BLP files are Blizzard's texture format, used for many games. World of Warcraft uses the BLP2 format in particular. The BLP file structure consists of a header, up to 16 mipmaps of the texture, and a palette. Texture sizes must be powers of two, though the two dimensions do not have to be equal; 512x256 is valid, but 512x200 is not. The first mipmap (mipmap #0) is the full size image; each subsequent mipmap halves both dimensions. The final mipmap should be 1x1.

Instead of converting to BLP files (see the end of this article for converters), the WoW engine also accepts TGA files, which can be edited directly in graphics editors.

The .BLP header

struct blp2header {
  uint8_t    ident[4];           // "BLP2" magic number
  uint32_t   type;               // Texture type: 0 = JPG, 1 = S3TC
  uint8_t    compression;        // Compression mode: 1 = raw, 2 = DXTC
  uint8_t    alpha_bits;         // 0, 1, 4, or 8
  uint8_t    alpha_type;         // 0, 1, 7, or 8
  uint8_t    has_mips;           // 0 = no mips levels, 1 = has mips (number of levels determined by image size)
  uint32_t   width;              // Image width in pixels
  uint32_t   height;             // Image height in pixels
  uint32_t   mipmap_offsets[16]; // The file offsets of each mipmap, 0 for unused
  uint32_t   mipmap_lengths[16]; // The length of each mipmap data block
} blp2header;

World of Warcraft does not use JPG textures. A discussion of BLP files using JPG compression is beyond the scope of this article. The type flag should always be 1, which indicates the use of either RAW, DXT1, DXT3, or DXT5 compression. Each compression type will be covered separately.

The .BLP color palette

The header is always followed by a 256-entry color table. Each entry a 32-bit BGRA 8888 value. This table is only used for RAW images, but is present in all BLPs regardless.

RAW compression


If compression is set to 1, each mipmap is stored as an array of 8-bit values, one per pixel, left to right, top to bottom. Each value is an index to the palette.

If alpha_bits is greater than 0, an alpha channel will immediately follow the image data, and comes in 1, 4, and 8 bit varieties. The 1 and 4 bit versions have multiple values packed into a single byte, with the least significant bit belonging to the first packed value.


With the compression set to 3, each mipmap contains what appears to be 32 bit BGRA data. alpha_bits seems to represent a set of bit flags rather than depth, as all images of this type seem to have 4 bytes per pixel regardless of depth, and it has been seen to exceed 8. Their meaning is unknown.

DXTn compression

If compression is set to 2, each mipmap is composed of 4×4 blocks of pixels. The blocks and the pixels within each block are ordered from left to right, top to bottom.

See Wikipedia's entry on DXT compression for the technical details.


If alpha_type is 0, then DXT1 compression is used.

Each block is 64 bits and begins with two 16 bit values, and are used to derived a 4 color palette.

The values are interpreted as 565 RGB colors, with the least significant bits corresponding to blue, to create the first two colors in the palette.

If the first value is less than or equal to the second, the final entry of the palette is reserved. If alpha_bits is 0, the reserved color is black. If alpha_bits is 1, the reserved color is transparent.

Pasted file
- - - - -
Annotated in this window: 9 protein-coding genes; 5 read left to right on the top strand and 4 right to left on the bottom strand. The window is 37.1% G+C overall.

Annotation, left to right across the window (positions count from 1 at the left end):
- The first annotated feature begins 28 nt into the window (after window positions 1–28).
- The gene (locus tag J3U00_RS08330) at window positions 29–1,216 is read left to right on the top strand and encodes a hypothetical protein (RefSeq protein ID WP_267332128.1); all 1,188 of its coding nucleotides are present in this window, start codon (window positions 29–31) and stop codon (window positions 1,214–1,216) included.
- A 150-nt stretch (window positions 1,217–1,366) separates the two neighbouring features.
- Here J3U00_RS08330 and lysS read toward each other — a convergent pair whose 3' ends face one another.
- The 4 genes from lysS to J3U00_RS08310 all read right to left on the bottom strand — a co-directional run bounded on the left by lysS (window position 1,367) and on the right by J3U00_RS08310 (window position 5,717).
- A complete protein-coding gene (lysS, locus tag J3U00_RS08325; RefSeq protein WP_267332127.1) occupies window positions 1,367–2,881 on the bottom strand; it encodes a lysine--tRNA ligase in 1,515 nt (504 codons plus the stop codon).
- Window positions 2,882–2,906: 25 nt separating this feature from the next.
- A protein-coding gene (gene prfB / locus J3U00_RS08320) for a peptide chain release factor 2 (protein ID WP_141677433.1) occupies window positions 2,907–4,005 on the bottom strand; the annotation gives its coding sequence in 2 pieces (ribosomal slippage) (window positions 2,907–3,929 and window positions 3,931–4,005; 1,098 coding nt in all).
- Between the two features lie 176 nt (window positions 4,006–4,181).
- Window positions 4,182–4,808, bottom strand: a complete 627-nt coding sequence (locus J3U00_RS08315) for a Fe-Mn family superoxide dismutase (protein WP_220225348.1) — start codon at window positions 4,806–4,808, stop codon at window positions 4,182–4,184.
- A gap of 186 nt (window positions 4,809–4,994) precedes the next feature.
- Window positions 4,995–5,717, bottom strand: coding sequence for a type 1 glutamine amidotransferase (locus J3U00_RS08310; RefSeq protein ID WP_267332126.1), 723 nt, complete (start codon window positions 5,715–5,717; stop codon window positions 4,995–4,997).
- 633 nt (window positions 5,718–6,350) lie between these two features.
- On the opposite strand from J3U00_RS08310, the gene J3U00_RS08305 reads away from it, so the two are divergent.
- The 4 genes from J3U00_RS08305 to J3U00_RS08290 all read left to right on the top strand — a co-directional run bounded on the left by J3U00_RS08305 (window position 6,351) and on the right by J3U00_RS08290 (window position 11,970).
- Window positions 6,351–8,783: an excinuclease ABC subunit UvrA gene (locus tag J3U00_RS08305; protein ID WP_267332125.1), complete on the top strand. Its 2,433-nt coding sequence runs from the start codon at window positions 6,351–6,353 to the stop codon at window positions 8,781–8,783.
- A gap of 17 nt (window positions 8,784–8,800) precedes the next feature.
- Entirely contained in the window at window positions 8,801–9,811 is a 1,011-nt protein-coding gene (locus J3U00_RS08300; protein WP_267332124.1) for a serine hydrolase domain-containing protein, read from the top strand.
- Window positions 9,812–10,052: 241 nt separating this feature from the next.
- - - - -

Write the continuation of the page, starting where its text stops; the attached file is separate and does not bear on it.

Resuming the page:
The remaining colors are created by interpolating between the first two colors in the palette.

The remaining 32 bits are 16 2-bit values acting as a lookups to specify the colors in the block.


If alpha_type is 1, then DXT3 compression is used.

Each block is 128 bits and begins identically to DXT1, except that no special color is reserved in the palette.

It is followed by 16 4-bit values corresponding to the alpha values for each of the pixels in the block.


If alpha_type is 7, then DXT5 compression is used. This format was first used for Burning Crusade images.

Each block is 128 bits and begins with two 8-bit values to create an 8 element lookup table for alpha values.

The first two elements in the lookup table are copies of those values.

If the first value is less than or equal to the second, the final two entries of the lookup table are reserved for transparent and opaque.

The remaining entries are created by interpolating between the first two entries in the lookup table.

The next 48 bits make up 16 3-bit values acting as lookups specifying the alpha values for each of the pixels in the block.

The remaining 64 bits are identical to DXT1, except that no special color is reserved in the palette.

Sample Files

Below is a list of BLP files, each with some unique characteristic.

File Encoding Features
GLUES\LoadingBar\Loading-BarGlow.blp RAW1 No alpha
CURSOR\Attack.blp RAW1 1-bit alpha
CURSOR\Buy.blp RAW1 8-bit alpha
Icons\Trade_Alchemy.blp DXT1 No alpha
AuctionFrame\BuyoutIcon.blp DXT1 1-bit alpha
Icons\INV_Fishingpole_02.blp DXT3 4-bit alpha
Icons\Ability_Rogue_Shadowstep.blp DXT5 8-bit alpha
BUTTONS\UI-PaidCharacterCustomization-Button.blp RAW3 BGRA color

The following files require an MPQ viewer to access, as they aren't exposed by Blizzard's AddOn Kit.

File Encoding Features
Character\Tauren\Female\TAURENFEMALESKIN00_01_EXTRA.blp RAW1 4-bit alpha
Environments\Stars\HellFireSkyNebula03.blp DXT5 No alpha
Textures\SunGlare.blp RAW3 alpha_bits=136
TILESET\Terrain Cube Maps\TCB_CrystalSong_A.blp DXT1 width=768
TILESET\Terrain Cube Maps\oilslickenvA.blp RAW3 alpha_bits=1

Conversion tools

There exist BLP tools to convert both from and to the BLP format. They can be found in UI Authors resource list.